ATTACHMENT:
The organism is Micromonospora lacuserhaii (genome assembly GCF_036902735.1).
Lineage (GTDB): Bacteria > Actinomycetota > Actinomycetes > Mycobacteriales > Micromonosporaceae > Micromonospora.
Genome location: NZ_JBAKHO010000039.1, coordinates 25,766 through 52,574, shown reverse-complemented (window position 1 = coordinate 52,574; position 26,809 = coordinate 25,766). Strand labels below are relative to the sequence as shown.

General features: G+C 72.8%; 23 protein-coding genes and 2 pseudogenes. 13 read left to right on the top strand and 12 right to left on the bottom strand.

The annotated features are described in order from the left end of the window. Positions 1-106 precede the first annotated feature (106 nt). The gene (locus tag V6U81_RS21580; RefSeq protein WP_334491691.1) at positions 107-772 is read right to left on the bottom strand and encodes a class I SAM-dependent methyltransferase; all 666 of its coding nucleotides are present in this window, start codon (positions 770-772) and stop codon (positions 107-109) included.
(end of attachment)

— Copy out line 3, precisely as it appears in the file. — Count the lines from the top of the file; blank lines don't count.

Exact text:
Genome location: NZ_JBAKHO010000039.1, coordinates 25,766 through 52,574, shown reverse-complemented (window position 1 = coordinate 52,574; position 26,809 = coordinate 25,766). Strand labels below are relative to the sequence as shown.